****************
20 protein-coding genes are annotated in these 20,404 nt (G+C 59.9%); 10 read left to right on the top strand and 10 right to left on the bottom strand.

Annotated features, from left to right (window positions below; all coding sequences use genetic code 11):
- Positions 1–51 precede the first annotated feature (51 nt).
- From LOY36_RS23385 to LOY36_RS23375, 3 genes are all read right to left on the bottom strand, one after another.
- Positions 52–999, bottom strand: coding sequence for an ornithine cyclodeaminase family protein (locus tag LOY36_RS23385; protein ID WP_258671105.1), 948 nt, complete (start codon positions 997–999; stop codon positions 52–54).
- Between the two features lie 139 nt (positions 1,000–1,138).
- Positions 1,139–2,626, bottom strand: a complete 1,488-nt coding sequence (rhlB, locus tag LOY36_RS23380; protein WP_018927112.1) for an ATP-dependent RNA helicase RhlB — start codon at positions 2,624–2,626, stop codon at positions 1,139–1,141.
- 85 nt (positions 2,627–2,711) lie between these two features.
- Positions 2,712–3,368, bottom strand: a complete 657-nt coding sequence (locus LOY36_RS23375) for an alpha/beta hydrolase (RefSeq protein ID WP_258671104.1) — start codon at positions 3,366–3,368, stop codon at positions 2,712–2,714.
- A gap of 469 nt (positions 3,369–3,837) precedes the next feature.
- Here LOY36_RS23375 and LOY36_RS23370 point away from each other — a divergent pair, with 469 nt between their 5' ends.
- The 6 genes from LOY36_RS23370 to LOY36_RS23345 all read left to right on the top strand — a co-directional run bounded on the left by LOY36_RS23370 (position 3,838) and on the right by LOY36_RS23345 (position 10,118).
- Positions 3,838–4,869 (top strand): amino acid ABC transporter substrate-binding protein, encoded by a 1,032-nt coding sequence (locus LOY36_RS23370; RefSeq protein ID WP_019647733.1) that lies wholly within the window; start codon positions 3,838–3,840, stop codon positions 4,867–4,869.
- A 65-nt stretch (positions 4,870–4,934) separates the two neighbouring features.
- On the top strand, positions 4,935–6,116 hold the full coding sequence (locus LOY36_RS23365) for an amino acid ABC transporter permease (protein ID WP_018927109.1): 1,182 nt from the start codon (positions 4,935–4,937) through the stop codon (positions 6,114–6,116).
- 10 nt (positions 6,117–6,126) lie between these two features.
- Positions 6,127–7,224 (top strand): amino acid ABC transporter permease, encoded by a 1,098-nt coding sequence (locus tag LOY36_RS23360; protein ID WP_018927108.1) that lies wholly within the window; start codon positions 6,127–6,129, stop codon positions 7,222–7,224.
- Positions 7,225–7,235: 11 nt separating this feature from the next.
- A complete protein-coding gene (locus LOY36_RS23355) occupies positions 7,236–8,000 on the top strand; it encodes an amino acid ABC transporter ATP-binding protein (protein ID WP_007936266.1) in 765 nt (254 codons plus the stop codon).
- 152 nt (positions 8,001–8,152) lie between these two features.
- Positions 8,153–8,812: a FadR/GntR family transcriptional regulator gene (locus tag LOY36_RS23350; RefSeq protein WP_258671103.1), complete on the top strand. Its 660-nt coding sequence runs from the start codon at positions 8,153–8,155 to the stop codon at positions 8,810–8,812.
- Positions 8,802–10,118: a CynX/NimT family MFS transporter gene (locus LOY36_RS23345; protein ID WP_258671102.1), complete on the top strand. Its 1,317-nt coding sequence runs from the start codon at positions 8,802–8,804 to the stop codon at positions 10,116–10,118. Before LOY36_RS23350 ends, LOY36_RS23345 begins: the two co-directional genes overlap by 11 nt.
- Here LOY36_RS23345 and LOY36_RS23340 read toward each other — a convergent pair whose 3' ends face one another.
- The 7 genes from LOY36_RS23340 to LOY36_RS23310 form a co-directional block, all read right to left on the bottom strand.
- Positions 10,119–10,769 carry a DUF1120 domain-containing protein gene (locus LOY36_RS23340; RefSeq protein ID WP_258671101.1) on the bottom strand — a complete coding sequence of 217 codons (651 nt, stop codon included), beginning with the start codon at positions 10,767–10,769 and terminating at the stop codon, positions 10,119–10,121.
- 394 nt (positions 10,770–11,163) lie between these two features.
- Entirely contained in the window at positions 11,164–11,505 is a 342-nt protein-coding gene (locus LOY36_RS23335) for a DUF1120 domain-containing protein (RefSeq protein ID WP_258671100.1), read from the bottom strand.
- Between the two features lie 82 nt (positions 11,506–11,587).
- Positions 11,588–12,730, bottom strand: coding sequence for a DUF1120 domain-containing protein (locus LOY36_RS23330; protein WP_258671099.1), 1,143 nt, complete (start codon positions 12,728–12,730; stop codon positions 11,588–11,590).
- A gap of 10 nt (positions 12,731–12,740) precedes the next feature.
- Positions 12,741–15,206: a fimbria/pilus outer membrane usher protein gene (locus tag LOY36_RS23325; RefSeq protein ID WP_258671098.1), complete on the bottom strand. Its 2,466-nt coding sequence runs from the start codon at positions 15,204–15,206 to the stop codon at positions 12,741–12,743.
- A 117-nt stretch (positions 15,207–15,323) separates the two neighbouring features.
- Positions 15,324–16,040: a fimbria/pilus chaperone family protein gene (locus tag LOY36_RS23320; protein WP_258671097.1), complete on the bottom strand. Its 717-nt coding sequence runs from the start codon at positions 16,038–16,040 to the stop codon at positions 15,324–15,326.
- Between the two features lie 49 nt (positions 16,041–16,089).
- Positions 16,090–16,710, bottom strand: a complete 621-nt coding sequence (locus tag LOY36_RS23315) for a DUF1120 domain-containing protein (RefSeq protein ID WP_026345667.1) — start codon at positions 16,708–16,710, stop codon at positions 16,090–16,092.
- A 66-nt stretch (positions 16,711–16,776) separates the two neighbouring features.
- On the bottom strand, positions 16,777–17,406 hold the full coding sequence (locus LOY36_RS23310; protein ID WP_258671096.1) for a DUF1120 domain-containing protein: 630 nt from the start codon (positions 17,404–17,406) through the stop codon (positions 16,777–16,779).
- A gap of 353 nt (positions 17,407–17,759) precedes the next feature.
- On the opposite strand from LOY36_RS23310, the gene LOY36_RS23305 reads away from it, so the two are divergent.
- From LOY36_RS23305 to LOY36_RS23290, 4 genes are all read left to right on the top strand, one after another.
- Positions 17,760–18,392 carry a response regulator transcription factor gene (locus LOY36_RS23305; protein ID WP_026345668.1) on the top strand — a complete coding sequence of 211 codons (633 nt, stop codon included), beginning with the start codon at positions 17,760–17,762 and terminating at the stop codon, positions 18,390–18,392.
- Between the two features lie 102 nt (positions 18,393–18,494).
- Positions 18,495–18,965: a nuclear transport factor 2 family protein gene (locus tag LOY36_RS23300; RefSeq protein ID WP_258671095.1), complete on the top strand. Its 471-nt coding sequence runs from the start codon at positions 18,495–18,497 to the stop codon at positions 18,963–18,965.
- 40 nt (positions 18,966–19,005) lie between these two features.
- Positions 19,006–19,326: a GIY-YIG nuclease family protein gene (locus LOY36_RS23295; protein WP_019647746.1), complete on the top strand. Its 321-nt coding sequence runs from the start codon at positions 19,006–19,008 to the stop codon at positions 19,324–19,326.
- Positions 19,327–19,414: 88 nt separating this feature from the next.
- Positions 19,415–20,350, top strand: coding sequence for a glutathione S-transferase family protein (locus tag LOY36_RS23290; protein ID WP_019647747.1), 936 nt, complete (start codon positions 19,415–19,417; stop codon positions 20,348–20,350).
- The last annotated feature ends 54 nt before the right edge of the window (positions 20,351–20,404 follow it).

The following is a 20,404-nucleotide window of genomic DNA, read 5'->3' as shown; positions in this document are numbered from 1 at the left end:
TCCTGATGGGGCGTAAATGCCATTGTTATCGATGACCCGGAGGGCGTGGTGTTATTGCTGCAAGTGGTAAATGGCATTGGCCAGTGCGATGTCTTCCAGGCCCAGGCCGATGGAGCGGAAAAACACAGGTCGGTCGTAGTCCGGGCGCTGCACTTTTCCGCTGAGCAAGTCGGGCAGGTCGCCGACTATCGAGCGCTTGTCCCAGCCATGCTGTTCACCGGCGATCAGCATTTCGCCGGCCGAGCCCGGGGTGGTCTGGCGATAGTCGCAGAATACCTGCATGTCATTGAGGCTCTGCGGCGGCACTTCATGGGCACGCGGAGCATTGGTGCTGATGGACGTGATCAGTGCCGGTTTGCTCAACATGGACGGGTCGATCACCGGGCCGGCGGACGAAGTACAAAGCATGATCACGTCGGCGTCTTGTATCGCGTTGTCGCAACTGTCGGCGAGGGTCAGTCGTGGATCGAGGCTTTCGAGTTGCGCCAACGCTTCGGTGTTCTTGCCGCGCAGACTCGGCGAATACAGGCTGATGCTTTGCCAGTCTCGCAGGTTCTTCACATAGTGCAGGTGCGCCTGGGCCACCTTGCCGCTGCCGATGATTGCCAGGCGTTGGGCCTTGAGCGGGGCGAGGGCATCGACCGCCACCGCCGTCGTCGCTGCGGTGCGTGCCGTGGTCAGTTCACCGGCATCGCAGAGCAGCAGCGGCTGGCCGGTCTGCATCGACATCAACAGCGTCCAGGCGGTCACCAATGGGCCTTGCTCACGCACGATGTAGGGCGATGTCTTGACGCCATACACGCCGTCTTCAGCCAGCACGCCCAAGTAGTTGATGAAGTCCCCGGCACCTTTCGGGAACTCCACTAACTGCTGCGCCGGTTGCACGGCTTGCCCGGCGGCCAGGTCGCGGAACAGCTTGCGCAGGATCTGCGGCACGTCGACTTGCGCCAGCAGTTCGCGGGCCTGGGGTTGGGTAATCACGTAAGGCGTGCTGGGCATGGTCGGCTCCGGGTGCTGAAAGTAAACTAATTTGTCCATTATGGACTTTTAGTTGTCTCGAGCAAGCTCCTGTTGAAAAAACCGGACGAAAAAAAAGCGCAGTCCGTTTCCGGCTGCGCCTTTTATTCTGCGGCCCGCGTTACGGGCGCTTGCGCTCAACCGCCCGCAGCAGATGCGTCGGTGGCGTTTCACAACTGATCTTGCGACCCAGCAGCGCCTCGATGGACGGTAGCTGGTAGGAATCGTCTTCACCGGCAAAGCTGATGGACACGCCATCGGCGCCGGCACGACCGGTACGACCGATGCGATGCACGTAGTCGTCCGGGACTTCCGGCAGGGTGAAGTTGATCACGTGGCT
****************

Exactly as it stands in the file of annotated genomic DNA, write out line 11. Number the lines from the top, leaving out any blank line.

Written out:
- Here LOY36_RS23375 and LOY36_RS23370 point away from each other — a divergent pair, with 469 nt between their 5' ends.